Marketing messages from a trusted source, such as family, friends or peers, generate higher acceptance and conversion rates than traditional advertising and other marketing campaigns. In 2005, Yankelovich reported 76 percent of consumers don’t believe companies tell the truth in their advertising. People trust others, with the greatest trust placed in people like themselves. This trust extends to product advice, with 92 percent of respondents to Edelman’s 2006 Trust Barometer study citing word-of-mouth as the best source for product ideas.
True viral marketing can be incredibly effective in reaching high numbers of new qualified customers and creating high ROI. But it has to be implemented properly. You have to carefully evaluate how you will use these new tools, and create a methodical, studied approach to your creative.
In a recent webinar sponsored by MarketLive, Jim Calhoun, CEO of PopularMedia, a viral marketing solutions provider, warned online marketers about potential pitfalls encountered in executing viral campaigns.
“It’s the things the marketer neglects to consider that ultimately guarantee a viral flame-out. They fail to test messaging, different versions of the creative, ways of framing the pitch, or calls to action. They don’t analyze how their audience reacts to the creative, explore rates and methods of pass-along, or test for the optimal viral user experience. Finally, they don’t provide tools—even simple instructions—making it easy to share their offer, game or video with friends.”
Live chat is now turning into a proactive communication tool for marketers. Like the ever-attentive sales person in a physical store, online marketer Overstock.com will initiate a live chat window if a customer has been idle on the Web site too long or visited too many pages without adding an item to his or her cart.
It’s time marketers started taking advantage of these customer engagements not just to build trust in the brand and to provide customer service but to cross-sell, notify customers about promotions and specials, and encourage registration for e-mails and for RSS feeds. However, take a low-key approach when employing this tactic at first to avoid alienating customers with an overly aggressive approach. Test this strategy only in product categories that have extremely low conversion rates or require expert advice. And, of course, a key to success here will be a well-trained customer service team.
There’s been a good deal of hype about blogs in the past few years, but like RSS feeds, their marketing potential is only now becoming apparent. Anyone can publish a blog, and fortunately for marketers, one of the favorite topics is consumer goods. People love to talk about stuff they buy. According to Forrester Research, 12 percent of U.S. online households read blogs, and 14 percent of blog readers say they are interested in blogs from their favorite marketers.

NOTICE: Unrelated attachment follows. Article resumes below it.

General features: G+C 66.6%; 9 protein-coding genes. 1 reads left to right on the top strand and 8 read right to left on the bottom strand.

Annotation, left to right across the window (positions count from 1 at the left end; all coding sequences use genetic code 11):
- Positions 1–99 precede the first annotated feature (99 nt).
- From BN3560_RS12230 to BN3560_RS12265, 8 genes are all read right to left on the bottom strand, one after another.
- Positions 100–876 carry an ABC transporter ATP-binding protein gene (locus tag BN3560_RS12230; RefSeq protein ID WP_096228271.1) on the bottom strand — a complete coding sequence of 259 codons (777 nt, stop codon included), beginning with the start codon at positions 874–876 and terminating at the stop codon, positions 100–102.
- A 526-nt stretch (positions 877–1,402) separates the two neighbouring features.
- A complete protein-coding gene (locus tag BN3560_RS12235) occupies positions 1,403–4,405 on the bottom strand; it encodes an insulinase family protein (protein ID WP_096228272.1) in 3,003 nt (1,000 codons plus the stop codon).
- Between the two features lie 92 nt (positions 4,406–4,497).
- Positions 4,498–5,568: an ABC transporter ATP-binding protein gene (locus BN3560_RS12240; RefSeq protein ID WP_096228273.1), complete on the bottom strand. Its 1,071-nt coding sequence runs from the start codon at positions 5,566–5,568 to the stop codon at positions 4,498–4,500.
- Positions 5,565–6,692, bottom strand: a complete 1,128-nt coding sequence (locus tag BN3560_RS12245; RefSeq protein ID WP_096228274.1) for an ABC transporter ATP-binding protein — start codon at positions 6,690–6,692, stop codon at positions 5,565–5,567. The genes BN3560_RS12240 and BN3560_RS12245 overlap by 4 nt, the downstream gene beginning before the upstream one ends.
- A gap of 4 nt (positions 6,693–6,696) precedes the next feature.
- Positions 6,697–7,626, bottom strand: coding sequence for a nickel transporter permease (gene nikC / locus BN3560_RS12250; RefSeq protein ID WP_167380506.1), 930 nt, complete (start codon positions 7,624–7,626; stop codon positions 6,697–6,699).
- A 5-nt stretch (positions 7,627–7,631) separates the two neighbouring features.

Marketers can take advantage of the popularity of blogs by contributing content or advertising to external blogs, or by running an internal blog. While internal blogs give marketers control of their content, it may be more difficult to establish credibility with finicky blog readers. Advertising on a good external blog will expose you to a larger audience. To find out which blogs are talking about your company, visit Blogpulse.com and enter your company name.
SMS, or short message service, sends text messages to mobile phones. This medium is seeing growing adoption in the United States. Marketers can benefit two ways. First, many online consumers say they would be receptive to advertising that helps defray the cost of their monthly phone usage fees. Second, multichannel retailers can keep in touch with customers through brief order confirmations, sale notices, date reminders and other pertinent messaging that can drive traffic back to a Web site or physical store. And, new technologies also are being developed that will further extend SMS applications by enabling payments through mobile phones.
We are still in an extremely explosive growth period for Web technologies across the board. E-mail will remain a core communications tool but RSS, blogs and other exciting new marketing tools undoubtedly will become increasingly important to marketers. Your customers are ready to use these valuable applications, so make sure you don’t overlook them as a way to supplement your current e-mail marketing efforts.
Ken Burke is founder and CEO of MarketLive (www.marketlive.com), an e-commerce technology and services provider based in Petaluma, Calif. He can be reached by e-mail at firstname.lastname@example.org.